- New York Times: “In Kentucky, Noah’s Ark Theme Park Is Planned”
We introduced News to Note readers to Ark Encounter last week. The Noah’s Ark-centered theme park will be another family friendly vacation destination in northern Kentucky designed to complement our Creation Museum, about 40 miles to the south, combining “edu-tainment” with a presentation of historical events from the Old Testament.
... combining “edu-tainment” with a presentation of historical events from the Old Testament.
Most of the debate following the project’s announcement last week has concerned Kentucky Governor Steve Beshear’s support of the project—an alleged violation of the separation of church and state. But in the governor’s perspective, “The people of Kentucky didn’t elect me governor to debate religion. They elected me governor to create jobs.” Specifically, Ark Encounter stands to benefit from tax incentives—in the form of rebated sales taxes, offered after a project opens —designed to encourage investment and job creation in the commonwealth of Kentucky. Kentucky’s Tourism Development Act will help the project recoup investment costs through sales tax relief. (Some news reports erroneously refer to government “donations” to the project; for a refutation of the false reporting that the Ark Encounter will take money out of the state budget, see yesterday’s feedback article on our website, linked below.)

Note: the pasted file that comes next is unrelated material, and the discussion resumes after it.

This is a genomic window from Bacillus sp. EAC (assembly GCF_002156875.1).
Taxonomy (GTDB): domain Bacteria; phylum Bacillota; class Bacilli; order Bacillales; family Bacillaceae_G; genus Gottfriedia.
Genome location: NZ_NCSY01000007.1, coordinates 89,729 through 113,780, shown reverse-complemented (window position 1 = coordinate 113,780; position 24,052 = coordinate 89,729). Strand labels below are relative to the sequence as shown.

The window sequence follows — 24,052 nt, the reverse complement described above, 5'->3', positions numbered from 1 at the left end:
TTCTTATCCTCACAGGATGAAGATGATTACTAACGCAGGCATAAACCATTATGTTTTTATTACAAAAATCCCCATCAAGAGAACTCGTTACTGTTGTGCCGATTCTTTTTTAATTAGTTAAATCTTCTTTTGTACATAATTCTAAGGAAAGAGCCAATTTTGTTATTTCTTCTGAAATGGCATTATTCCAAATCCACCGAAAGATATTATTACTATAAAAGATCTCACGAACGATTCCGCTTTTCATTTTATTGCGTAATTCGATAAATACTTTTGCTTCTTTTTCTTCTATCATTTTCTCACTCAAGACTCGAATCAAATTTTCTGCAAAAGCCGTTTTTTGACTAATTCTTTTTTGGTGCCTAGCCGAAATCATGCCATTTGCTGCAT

But does the law permit the government to extend tax incentives to a project which contains religious elements? The New York Times quotes William Dexter, general counsel for Kentucky’s tourism cabinet, and Erwin Chemerinsky, founding dean of the University of California–Irvine School of Law, on opposite sides of the issue.
We’re certainly not constitutional scholars at News to Note, but it seems to us that denying the Ark Encounter tax incentives—incentives that an otherwise equivalent non-religious project would get—would be an unconstitutional bias against religion. As the governor declared at his press conference, his state’s Tourism Development Act will not allow discrimination regarding a tourist attraction’s theme. We contend that to deny the Ark Encounter the sales tax rebate is akin to arguing that church vans can’t use publicly funded highways, or that water cleaned by publicly funded facilities can’t be served at the Creation Museum. The strong opposition begs the question: are opponents in Kentucky showing more concern about the themes that will be presented at Ark Encounter than they are about the 14,000 jobs created in the region when the project opens, but which may not materialize if Ark Encounter is not built in their high-unemployment state?
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